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Tuesday, April 20, 2004

Happy Anniversary to The Rap Sheet 

Oh, who am I kidding. I don't do the whole nap thing and I had a pile of emails to catch up on. And, as Ali pointed out in the comments to the previous post, January Magazine posted the fifth anniversary edition of its monthly crime fiction newsletter, the Rap Sheet (and for all those souls checking out this blog for the first time because you saw the link there, welcome.) Editor J.Kingston Pierce opens with a stirring column about how much the Rap Sheet means to the crime fiction community in terms of its thoughtful, insightful reviews:

The most interesting thing I've learned in writing and editing this newsletter is that readers -- and authors, too -- prefer thoughtful criticism over glib, blurb-worthy remarks. Conventional wisdom would have you believe that people are too busy with their children and their underpaying jobs and their teetering relationships to sit down before a review of more than 200 words. But such "wisdom" isn't borne out in the notes I receive. More often than not, subscribers applaud January's willingness to be thorough and thoughtful in its criticism, and while I do receive the occasional disapproving missive (usually from someone who doesn't understand that reviews are supposed to be opinionated as well as informative), not a single person has complained to me that we talk too much about the books under review. If anything, readers seem to want more, not less -- perhaps because so many other publications, especially those on the Web, underestimate the attention spans of book enthusiasts. (And do editors really think we're too stupid to judge a work without its also being star-rated?)

Pierce's mission was why I wanted to join up with January over a year ago, and the experience has been utterly rewarding, both in learning how to evaluate books in a critical fashion and in getting the kind of editorial help that Pierce provides each and every time. It was also a pleasant surprise to learn that I'm now a Contributing Editor to the magazine, and hope to keep on being an asset for a long while to come.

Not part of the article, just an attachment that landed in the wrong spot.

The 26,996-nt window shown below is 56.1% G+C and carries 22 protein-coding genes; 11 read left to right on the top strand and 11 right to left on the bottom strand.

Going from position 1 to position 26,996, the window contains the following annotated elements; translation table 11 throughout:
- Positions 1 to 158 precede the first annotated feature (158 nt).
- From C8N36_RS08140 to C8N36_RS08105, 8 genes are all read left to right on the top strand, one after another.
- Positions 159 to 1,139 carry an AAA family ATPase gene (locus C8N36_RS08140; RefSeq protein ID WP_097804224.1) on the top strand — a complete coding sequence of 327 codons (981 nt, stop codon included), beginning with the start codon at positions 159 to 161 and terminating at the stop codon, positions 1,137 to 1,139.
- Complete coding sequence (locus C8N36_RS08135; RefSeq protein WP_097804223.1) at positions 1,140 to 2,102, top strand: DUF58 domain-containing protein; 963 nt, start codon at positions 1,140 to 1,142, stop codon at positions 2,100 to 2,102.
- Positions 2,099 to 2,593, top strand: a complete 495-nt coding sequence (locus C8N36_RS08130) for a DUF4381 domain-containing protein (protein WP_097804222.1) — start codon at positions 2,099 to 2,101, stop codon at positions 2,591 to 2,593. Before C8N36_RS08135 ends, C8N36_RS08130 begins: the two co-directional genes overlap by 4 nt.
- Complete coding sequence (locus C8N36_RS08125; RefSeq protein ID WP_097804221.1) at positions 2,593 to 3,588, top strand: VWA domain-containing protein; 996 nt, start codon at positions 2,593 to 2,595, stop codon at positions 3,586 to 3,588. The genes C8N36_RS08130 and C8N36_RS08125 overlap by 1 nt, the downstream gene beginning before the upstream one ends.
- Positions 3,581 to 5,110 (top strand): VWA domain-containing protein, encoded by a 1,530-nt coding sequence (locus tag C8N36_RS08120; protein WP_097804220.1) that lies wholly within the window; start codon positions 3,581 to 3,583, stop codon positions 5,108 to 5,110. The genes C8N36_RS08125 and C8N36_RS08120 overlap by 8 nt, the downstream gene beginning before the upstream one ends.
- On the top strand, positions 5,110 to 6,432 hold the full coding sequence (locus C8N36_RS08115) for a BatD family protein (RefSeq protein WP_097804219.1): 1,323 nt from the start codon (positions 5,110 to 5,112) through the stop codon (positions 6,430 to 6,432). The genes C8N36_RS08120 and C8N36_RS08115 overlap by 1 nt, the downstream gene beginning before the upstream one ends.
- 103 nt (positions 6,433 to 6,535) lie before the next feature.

So the BSP part is that I have four reviews in this edition of the Rap Sheet, all of which are, to varying degrees, quite positive, and all of which are quite different from one another: Olen Steinhauer's THE CONFESSION (full disclosure: the review was written and in the can about a month and a half ago, a ways before Steinhauer started hanging around the backblogs here); Bill Fitzhugh's RADIO ACTIVITY; Anna Blundy's Jerusalem-based THE BAD NEWS BIBLE, a book I enjoyed for many reasons but most of all because its main character had the kind of adventures I pictured had Eurotrash been a foreign correspondent; and in a most pleasant surprise, Mark Sinnett's THE BORDER GUARDS, a Canadian-only novel which educated me about US-Canada border politics and featured quite the espionage plot.

Otherwise, there's the usual chock of reviews, news and sundry from valued contributors like Kevin Burton Smith, Ali Karim (whose review of THE INTELLIGENCER is absolutely spot-on), Cindy Chow, and Jennifer Jordan, who offers a surprisingly downbeat review of John Baker's WHITE SKIN MAN, among other critiques.

Though the next Rap Sheet won't be out till June, no doubt it will be overstuffed with goodness--just like it usually is.

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